Franz Krapf

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Person.png Franz Krapf  Rdf-entity.pngRdf-icon.png
(diplomat, spook)
Krapf age 54 as a high-ranking West German diplomat.
Born22 July 1911
Munich, Germany
Died23 October 2004 (Age 93)
Bonn, Germany
Alma materLudwig Maximilians University, Friedrich Wilhelm University, Amherst College, Imperial University of Tokyo
German spooky diplomat. SS Reich Security Main Office and Japan expert during WW2. After fixing a "clean bill of health" in denazification process, he became high-ranking West German diplomat, Permanent Representative to NATO and Ambassador to Japan. Attended the 1964 Bilderberg conference.

Employment.png Untersturmfuhrer

In office
February 1, 1938 - 1945
EmployerReich Security Main Office

Franz Krapf was a German diplomat and spook. Before and during World War 2 he was both a diplomat and attached to the security services, the Reich Security Main Office. After the war, he managed to receive a "clean bill of health" and continued his career. He participated in the negotiations for the Schuman-Plan, the beginning of what later became the European Union, and later became Ambassador to Japan and German Permanent Representative to NATO. He attended the the 1964 Bilderberg conference as a high-ranking diplomat.


After school, Krapf studied political science at the Ludwig Maximilians University in Munich, the Friedrich Wilhelm University in Berlin and Amherst College in Massachusetts. In 1935 he completed his state examination at the Ludwig Maximilian University. He then studied the Japanese language at the Seminar for Oriental Languages ​​at the Friedrich-Wilhelms-University and then from 1935 to 1937 with a scholarship Japanese language and law at the Imperial University of Tokyo. After his return in 1937, he received his diploma at the Seminar for Oriental Languages.


His passport from 1936

According to Krapf's own statements in August 1950, he became a member of the equestrian "SA/SS-Reitersturm Charlottenburg" in 1933 and a member of the NSDAP in 1936 (membership number 3,726,653).[1] A well-known member of the Reiter-SS was Bernhard zur Lippe-Biesterfeld, who set up the Bilderberg conferences.

In reality, Krapf was accepted into the Allgemeine SS in May 1933 under membership number 102,283, and was promoted to SS Untersturmfuhrer in the Reich Security Main Office (the central authority in the state repressive apparatus) on February 1, 1938, not in the more general SS Main Office, as Krapf had also stated in August 1950. As late as May 1944, the head of the Security Police informed the SS Personnel Main Office that Krapf, along with four other members of the Foreign Office, was a volunteer at the Reich Security Main Office and called upon to cooperate on an ongoing basis.[1]

On February 1, 1938, he entered the diplomatic service of the Foreign Office and worked first at the embassy in Egypt and then in the Soviet Union. During the Second World War he worked from 1940 to 1945 as Secretary of the Legation in the Embassy in Japan. After the war he worked as a merchant, first in Germany and Sweden and then from 1948 to 1950 in Japan.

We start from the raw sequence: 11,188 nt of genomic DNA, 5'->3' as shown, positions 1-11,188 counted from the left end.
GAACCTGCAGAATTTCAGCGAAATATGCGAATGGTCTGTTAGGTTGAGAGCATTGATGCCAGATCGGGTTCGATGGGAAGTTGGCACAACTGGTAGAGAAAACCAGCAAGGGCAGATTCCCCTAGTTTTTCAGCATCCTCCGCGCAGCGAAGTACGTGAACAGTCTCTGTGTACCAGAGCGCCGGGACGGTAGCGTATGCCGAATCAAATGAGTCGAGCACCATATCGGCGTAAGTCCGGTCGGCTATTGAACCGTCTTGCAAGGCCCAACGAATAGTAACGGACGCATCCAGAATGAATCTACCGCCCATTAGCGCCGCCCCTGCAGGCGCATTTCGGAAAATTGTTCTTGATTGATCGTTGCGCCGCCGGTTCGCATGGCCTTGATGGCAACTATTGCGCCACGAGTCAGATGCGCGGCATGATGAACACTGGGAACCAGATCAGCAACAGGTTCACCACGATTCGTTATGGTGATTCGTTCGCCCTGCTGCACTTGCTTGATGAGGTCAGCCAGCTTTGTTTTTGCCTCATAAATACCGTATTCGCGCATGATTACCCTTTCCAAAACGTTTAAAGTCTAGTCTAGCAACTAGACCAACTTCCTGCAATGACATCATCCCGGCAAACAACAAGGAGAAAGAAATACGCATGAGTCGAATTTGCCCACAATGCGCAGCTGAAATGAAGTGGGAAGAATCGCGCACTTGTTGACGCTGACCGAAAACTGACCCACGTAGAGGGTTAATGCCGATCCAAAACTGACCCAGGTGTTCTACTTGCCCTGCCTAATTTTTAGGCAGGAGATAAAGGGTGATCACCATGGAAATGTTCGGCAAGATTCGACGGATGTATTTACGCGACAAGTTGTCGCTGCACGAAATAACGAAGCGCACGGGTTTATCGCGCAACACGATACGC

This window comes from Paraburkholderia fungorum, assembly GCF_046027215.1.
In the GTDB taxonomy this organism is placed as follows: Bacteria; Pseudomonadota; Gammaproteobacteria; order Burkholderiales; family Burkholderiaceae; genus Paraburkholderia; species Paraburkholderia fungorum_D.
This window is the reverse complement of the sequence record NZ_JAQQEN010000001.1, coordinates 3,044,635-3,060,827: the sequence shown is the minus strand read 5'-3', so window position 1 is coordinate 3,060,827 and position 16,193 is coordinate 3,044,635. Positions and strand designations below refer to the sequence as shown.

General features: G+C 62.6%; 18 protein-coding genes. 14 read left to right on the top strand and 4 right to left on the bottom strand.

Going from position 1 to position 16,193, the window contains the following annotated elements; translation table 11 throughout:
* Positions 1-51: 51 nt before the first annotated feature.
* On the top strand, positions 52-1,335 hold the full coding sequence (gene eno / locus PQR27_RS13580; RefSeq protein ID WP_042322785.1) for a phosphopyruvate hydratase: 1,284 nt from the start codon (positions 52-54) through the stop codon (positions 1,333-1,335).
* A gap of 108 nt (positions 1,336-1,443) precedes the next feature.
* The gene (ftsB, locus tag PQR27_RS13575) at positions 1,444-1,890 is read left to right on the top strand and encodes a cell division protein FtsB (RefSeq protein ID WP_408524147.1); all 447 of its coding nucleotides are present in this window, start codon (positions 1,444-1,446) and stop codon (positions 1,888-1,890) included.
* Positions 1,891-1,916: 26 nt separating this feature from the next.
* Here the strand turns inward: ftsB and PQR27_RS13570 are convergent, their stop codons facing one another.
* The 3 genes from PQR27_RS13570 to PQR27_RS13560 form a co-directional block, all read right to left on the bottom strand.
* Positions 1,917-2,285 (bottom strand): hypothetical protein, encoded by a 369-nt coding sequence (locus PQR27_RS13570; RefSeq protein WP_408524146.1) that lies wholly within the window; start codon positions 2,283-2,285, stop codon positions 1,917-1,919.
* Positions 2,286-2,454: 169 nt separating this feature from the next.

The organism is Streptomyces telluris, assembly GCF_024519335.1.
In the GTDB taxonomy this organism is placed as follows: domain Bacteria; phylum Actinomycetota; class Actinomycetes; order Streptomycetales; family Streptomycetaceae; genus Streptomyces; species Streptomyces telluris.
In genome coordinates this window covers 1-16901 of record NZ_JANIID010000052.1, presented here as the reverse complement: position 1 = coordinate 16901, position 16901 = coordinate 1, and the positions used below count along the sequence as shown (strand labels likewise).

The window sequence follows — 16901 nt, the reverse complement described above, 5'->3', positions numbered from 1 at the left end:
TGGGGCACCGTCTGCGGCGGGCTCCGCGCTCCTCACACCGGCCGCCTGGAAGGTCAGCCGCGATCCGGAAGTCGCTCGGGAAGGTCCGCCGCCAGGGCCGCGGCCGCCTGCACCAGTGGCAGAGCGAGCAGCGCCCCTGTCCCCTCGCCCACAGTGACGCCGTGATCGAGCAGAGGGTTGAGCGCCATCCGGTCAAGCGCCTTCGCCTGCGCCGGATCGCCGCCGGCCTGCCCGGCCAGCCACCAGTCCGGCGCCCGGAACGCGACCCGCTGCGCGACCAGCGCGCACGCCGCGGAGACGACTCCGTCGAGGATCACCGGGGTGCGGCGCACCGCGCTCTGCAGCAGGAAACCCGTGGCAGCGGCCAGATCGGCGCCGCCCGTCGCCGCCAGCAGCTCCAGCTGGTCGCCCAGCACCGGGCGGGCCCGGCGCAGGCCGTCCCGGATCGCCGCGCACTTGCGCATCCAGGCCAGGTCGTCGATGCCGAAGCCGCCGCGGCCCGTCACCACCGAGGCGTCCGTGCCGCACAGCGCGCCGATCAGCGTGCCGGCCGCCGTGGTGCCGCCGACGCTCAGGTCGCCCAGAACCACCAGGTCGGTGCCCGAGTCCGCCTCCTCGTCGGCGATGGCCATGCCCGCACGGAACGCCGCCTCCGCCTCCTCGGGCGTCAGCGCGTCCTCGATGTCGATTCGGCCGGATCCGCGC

In a denazification process before a tribunal in May 1948, Krapf was nevertheless classified in the group of "exonerated".[2][3]

After the founding of the Federal Republic of Germany (West Germany), he returned in 1950 and became a consultant for America in the Federal Government's Press and Information Office. In this capacity he took part in the negotiations on the Schuman Plan in Paris in May 1950 as a member of the German delegation. In early 1951 he became a staff member in the newly established Foreign Office and shortly afterwards to the Consul General in Paris, Wilhelm Hausenstein.

Later he worked at the embassy in Washington and until 1966 head of the Eastern Department at the Foreign Office.

In 1966 he was appointed ambassador to Japan.

After five years in Tokyo , he became Ambassador and Permanent Representative to NATO in 1971 in Brussels. He held this office until his retirement in 1976. Rolf Friedemann Pauls became his successor as Permanent Representative.

After his death, an ongoing controversy about how to come to terms with the past ignited in the Federal Foreign Office because Federal Foreign Minister Joschka Fischer and Franz Krapf for the first time refused to honor a deceased ambassador with a NSDAP and SS past in an internal newsletter and “thus broke through decades of commemorative practice."[4][5][6] Instead of the incumbent Foreign Minister, former minister Hans-Dietrich Genscher held the funeral address in the Bonn.</ref></ref>

However, a statement by Erich Kordt on October 10, 1947, put Krapf close to the resistance against Hitler. The daily newspaper Die Welt described this document from 1947 as "a document that could then be used as a clean bill of health ", but the "descriptions contained therein" need not be "false".[7]


Event Participated in

Bilderberg/196420 March 196422 March 1964US
A year after this meeting, the post of GATT/Director-General was set up, and given Eric Wyndham White, who attended the '64 meeting. Several subsequent holders have been Bilderberg insiders, only 2 are not known to have attended the group.


  1. a b Hans-Jürgen Döscher: Seilschaften. Die verdrängte Vergangenheit des Auswärtigen Amtes. Propyläen, Berlin 2005, pages 82–86, here page 84
  2. In: Antifaschistisches Infoblatt. Nr. 68, 4/2005, S. 44–47; Hans-Jürgen Döscher: Seilschaften. Die verdrängte Vergangenheit des Auswärtigen Amtes. Propyläen, Berlin 2005, S. 83
  4. Hans-Jürgen Döscher: Seilschaften. Die verdrängte Vergangenheit des Auswärtigen Amtes. Propyläen, Berlin 2005, S. 11 f.